However, it is essential to remember that using paper towels as a substrate requires more frequent replacement than other options. Paper towels can quickly become soiled and develop mold if left unchanged for too long. Therefore, regularly replacing the paper towel substrate is recommended to keep your boa's enclosure clean and prevent mold growth.

Ultimately, the choice of substrate for your boa's enclosure will depend on your personal preferences and your pet's needs. Regardless of which substrate you choose, it is important to maintain it properly to ensure your boa stays healthy and comfortable.

What to know about cleaning a boa constrictor enclosure

Replacing your boa’s substrate is a good time to give the entire enclosure a good cleanout. Here are some general steps to follow: 

  • Remove your snake from the enclosure and put it inside a temporary, escape-proof holding container. This container should offer a hide, a small water bowl, and a thin layer of the old substrate from the enclosure for the snake’s comfort.
  • Remove all substrate and decor.
  • Vacuum and wipe down the enclosure to remove leftover particles.
  • Apply a reptile-safe disinfectant to the floor and walls of the enclosure and let it sit for the disinfectant’s recommended contact time.
  • Meanwhile, soak branches, rocks, hides, and other decor items in a disinfectant rated for porous materials for the recommended contact time.
  • If required, rinse the enclosure and the accessories with clean water to remove disinfectant residue. Allow everything to dry.
  • Pour new substrate into the enclosure. Mix in water until uniformly moistened but not wet.
  • Arrange décor. If your boa is easily stressed by change, put everything back where it was before.
  • Reintroduce your snake to the clean setup.

Several veterinary-grade disinfectant options are available that are effective for both porous and nonporous materials, such as Chlorhexidine, F10SC, and CleanBreak. It is essential to carefully follow the instructions on the packaging to ensure safe and proper use. Alternatively, you can disinfect enclosures by using a diluted bleach solution. For porous materials, a 1:10 dilution is recommended, while for nonporous materials, a 1:50 dilution should be used.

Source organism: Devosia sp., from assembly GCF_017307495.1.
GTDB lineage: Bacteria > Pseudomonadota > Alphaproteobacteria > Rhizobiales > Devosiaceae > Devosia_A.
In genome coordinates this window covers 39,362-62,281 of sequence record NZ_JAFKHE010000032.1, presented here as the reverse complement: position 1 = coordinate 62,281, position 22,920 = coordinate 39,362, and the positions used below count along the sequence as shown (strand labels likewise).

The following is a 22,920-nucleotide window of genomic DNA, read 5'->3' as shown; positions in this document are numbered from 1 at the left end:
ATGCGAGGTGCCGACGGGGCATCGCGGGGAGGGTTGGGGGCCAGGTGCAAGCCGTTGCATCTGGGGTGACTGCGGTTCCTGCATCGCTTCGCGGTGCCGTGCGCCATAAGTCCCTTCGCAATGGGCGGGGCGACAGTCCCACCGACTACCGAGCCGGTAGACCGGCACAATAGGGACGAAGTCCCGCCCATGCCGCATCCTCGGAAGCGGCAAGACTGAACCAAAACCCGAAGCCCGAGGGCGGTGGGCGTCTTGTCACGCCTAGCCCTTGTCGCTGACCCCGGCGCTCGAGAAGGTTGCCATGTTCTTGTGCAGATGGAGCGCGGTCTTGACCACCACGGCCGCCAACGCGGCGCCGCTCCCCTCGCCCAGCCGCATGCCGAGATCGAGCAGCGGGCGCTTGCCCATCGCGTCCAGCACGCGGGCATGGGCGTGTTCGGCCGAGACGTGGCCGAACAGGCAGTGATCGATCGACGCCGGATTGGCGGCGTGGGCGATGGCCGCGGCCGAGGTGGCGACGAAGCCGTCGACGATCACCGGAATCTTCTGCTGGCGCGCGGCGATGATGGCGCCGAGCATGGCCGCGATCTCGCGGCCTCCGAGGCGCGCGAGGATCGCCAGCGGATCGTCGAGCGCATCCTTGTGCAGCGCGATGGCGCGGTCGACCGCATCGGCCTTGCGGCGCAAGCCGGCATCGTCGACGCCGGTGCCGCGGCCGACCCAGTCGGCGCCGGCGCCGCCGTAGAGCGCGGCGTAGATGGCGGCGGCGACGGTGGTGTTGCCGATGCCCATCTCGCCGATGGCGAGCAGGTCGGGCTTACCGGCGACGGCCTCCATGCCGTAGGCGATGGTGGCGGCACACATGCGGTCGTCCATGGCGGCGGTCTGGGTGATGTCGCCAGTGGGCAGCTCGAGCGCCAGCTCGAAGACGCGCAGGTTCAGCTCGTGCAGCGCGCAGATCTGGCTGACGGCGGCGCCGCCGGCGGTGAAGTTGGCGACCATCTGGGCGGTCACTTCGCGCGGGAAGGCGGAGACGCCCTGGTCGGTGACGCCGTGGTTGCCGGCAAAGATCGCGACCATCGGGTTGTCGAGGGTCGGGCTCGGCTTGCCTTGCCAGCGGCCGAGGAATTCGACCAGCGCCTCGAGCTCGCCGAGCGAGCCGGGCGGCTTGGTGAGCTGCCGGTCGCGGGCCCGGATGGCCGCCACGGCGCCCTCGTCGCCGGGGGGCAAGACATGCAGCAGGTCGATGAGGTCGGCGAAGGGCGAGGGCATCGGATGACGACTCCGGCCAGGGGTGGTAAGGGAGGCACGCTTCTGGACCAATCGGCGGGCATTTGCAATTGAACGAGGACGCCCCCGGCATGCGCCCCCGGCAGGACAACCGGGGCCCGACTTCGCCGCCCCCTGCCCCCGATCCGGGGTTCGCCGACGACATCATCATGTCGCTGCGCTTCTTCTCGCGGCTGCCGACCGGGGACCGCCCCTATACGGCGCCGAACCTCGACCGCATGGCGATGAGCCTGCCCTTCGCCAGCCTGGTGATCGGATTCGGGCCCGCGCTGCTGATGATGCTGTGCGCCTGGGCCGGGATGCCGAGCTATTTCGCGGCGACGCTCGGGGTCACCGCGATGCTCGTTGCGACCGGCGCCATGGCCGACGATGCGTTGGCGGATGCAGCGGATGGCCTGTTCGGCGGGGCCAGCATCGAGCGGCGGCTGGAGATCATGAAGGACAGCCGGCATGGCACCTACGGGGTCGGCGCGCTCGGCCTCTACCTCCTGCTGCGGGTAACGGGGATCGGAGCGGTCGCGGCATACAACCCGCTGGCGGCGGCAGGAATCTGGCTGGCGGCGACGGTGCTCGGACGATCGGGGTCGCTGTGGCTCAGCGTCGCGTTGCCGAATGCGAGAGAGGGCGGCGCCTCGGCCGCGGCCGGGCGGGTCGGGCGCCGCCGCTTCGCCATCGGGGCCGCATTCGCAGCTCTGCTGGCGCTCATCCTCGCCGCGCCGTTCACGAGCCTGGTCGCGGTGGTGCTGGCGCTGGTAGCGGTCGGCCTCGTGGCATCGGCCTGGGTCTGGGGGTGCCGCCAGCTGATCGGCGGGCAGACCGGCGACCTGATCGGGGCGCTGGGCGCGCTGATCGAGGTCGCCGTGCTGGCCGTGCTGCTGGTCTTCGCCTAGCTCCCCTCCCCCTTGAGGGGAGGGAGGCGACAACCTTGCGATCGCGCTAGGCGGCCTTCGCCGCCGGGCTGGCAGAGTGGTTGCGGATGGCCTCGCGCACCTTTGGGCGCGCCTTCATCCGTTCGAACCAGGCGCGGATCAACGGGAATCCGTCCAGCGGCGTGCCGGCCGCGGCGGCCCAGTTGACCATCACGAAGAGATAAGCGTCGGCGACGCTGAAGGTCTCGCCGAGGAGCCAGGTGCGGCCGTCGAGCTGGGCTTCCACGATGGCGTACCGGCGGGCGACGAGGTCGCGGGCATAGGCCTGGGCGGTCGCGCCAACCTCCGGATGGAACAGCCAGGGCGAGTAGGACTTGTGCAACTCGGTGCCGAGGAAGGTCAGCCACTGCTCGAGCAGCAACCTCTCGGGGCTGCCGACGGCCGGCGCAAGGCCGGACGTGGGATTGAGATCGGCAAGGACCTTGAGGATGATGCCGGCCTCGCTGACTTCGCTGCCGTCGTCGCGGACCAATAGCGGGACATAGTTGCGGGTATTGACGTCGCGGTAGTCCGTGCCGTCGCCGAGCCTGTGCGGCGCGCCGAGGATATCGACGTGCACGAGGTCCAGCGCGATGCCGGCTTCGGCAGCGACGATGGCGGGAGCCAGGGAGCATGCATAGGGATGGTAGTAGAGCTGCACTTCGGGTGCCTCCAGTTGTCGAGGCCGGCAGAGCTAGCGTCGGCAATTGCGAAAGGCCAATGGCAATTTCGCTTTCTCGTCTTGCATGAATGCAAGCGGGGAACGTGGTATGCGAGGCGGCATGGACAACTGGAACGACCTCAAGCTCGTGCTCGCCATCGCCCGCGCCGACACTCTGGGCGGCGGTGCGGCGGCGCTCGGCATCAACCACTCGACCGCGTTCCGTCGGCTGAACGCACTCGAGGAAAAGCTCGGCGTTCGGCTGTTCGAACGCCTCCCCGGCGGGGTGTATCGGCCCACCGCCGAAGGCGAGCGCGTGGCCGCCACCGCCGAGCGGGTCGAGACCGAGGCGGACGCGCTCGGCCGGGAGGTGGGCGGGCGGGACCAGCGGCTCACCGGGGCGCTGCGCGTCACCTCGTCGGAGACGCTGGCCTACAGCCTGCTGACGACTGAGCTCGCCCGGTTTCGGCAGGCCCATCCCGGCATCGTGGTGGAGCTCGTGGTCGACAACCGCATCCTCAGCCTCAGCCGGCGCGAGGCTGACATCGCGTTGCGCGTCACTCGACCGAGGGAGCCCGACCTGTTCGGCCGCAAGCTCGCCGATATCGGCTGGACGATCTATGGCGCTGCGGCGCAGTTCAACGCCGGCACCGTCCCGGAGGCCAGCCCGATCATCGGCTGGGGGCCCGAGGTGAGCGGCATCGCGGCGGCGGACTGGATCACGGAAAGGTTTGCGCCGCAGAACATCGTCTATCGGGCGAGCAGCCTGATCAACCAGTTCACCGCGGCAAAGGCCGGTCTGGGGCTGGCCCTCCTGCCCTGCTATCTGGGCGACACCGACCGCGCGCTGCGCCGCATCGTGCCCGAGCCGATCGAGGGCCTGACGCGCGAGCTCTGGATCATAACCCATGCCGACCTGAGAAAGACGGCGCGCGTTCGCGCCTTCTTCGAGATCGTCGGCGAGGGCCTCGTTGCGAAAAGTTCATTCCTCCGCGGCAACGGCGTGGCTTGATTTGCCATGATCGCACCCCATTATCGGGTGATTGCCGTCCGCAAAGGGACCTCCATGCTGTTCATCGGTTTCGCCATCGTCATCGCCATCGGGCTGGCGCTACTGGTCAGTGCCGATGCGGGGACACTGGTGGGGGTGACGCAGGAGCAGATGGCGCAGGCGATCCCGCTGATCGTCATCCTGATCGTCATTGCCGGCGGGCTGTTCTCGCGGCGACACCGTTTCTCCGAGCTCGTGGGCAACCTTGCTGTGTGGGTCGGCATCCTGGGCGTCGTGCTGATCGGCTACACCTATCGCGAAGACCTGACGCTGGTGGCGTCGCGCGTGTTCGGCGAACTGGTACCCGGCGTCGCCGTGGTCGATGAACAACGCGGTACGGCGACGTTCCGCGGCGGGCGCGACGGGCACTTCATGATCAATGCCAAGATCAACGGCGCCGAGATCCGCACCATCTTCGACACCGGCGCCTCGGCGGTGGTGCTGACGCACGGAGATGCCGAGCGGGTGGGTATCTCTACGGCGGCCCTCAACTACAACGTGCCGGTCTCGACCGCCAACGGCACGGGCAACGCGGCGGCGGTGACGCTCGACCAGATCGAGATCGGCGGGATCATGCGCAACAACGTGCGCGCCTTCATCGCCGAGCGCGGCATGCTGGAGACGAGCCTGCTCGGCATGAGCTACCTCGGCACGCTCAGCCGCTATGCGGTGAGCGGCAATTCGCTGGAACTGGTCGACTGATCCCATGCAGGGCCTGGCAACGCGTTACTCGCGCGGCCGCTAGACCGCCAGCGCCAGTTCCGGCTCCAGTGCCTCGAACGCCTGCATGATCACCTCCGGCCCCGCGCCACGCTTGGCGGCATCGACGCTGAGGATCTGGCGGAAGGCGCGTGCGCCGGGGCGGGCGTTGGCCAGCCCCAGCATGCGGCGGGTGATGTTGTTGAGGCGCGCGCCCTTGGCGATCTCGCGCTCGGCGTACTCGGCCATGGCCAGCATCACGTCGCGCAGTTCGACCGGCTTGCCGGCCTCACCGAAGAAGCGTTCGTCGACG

Can bioactive work for boa constrictors?

Absolutely. Bioactive vivariums can be a good choice of housing for boa constrictors because they are conducive to higher humidity levels and provide plenty of foliage in the higher levels of the enclosure. Bioactive vivariums have the additional benefit of eliminating the need for total cleanouts, and a healthy vivarium always has a fresh, earthy aroma.

Some downsides of bioactive set-ups for boa constrictors are that they require at least one month to get established before the snake is introduced, the plants that you use need to be sturdy enough not to get crushed, and bioactive is usually more expensive to set up in the short-term. CUC (Clean Up Crew) organisms may occasionally escape, and maintenance in the form of plant care and occasional partial soil replacements are still necessary.

If you want to put together a bioactive setup for your boa, you will need all of the supplies recommended in this article, plus a few more things:

  • bioactive-ready substrate mix
  • clean leaf litter
  • sturdy live tropical plants that can withstand occasional snake traffic
  • 6500K LED or fluorescent grow lamp, spanning most of the enclosure’s length
  • tropical CUC organisms to maintain the soil

While it’s possible to mix a temperate bioactive substrate, if this is your first attempt at bioactive, you’re most likely to have success if you use a pre-mixed bioactive substrate available commercially.